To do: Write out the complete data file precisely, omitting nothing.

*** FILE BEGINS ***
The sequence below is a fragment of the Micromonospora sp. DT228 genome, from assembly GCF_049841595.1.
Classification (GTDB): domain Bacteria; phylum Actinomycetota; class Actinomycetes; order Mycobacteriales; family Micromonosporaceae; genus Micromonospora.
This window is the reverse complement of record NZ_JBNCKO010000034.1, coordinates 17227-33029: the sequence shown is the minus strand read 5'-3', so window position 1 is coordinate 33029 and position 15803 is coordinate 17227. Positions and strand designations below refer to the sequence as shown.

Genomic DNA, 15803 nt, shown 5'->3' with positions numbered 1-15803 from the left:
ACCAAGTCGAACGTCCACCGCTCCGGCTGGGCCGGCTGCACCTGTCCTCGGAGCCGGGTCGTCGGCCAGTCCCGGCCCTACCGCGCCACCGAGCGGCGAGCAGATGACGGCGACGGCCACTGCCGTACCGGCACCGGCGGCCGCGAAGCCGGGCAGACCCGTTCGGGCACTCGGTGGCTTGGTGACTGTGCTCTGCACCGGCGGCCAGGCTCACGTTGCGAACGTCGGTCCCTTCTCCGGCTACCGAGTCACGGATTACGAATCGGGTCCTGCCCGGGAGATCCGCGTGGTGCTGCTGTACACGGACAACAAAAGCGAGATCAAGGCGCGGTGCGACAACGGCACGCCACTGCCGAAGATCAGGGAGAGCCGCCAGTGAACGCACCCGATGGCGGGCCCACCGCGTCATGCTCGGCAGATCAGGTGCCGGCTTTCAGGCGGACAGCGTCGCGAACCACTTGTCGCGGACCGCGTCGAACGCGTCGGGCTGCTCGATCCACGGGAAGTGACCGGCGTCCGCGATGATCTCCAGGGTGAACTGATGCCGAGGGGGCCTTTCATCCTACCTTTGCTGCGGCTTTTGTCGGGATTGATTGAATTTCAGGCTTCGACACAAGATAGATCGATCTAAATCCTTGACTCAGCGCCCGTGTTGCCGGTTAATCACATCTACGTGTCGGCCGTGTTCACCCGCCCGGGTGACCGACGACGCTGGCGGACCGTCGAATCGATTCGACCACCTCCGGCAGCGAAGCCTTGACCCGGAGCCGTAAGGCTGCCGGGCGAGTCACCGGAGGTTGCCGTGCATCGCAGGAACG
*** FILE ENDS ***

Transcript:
The sequence below is a fragment of the Micromonospora sp. DT228 genome, from assembly GCF_049841595.1.
Classification (GTDB): domain Bacteria; phylum Actinomycetota; class Actinomycetes; order Mycobacteriales; family Micromonosporaceae; genus Micromonospora.
This window is the reverse complement of record NZ_JBNCKO010000034.1, coordinates 17227-33029: the sequence shown is the minus strand read 5'-3', so window position 1 is coordinate 33029 and position 15803 is coordinate 17227. Positions and strand designations below refer to the sequence as shown.

Genomic DNA, 15803 nt, shown 5'->3' with positions numbered 1-15803 from the left:
ACCAAGTCGAACGTCCACCGCTCCGGCTGGGCCGGCTGCACCTGTCCTCGGAGCCGGGTCGTCGGCCAGTCCCGGCCCTACCGCGCCACCGAGCGGCGAGCAGATGACGGCGACGGCCACTGCCGTACCGGCACCGGCGGCCGCGAAGCCGGGCAGACCCGTTCGGGCACTCGGTGGCTTGGTGACTGTGCTCTGCACCGGCGGCCAGGCTCACGTTGCGAACGTCGGTCCCTTCTCCGGCTACCGAGTCACGGATTACGAATCGGGTCCTGCCCGGGAGATCCGCGTGGTGCTGCTGTACACGGACAACAAAAGCGAGATCAAGGCGCGGTGCGACAACGGCACGCCACTGCCGAAGATCAGGGAGAGCCGCCAGTGAACGCACCCGATGGCGGGCCCACCGCGTCATGCTCGGCAGATCAGGTGCCGGCTTTCAGGCGGACAGCGTCGCGAACCACTTGTCGCGGACCGCGTCGAACGCGTCGGGCTGCTCGATCCACGGGAAGTGACCGGCGTCCGCGATGATCTCCAGGGTGAACTGATGCCGAGGGGGCCTTTCATCCTACCTTTGCTGCGGCTTTTGTCGGGATTGATTGAATTTCAGGCTTCGACACAAGATAGATCGATCTAAATCCTTGACTCAGCGCCCGTGTTGCCGGTTAATCACATCTACGTGTCGGCCGTGTTCACCCGCCCGGGTGACCGACGACGCTGGCGGACCGTCGAATCGATTCGACCACCTCCGGCAGCGAAGCCTTGACCCGGAGCCGTAAGGCTGCCGGGCGAGTCACCGGAGGTTGCCGTGCATCGCAGGAACG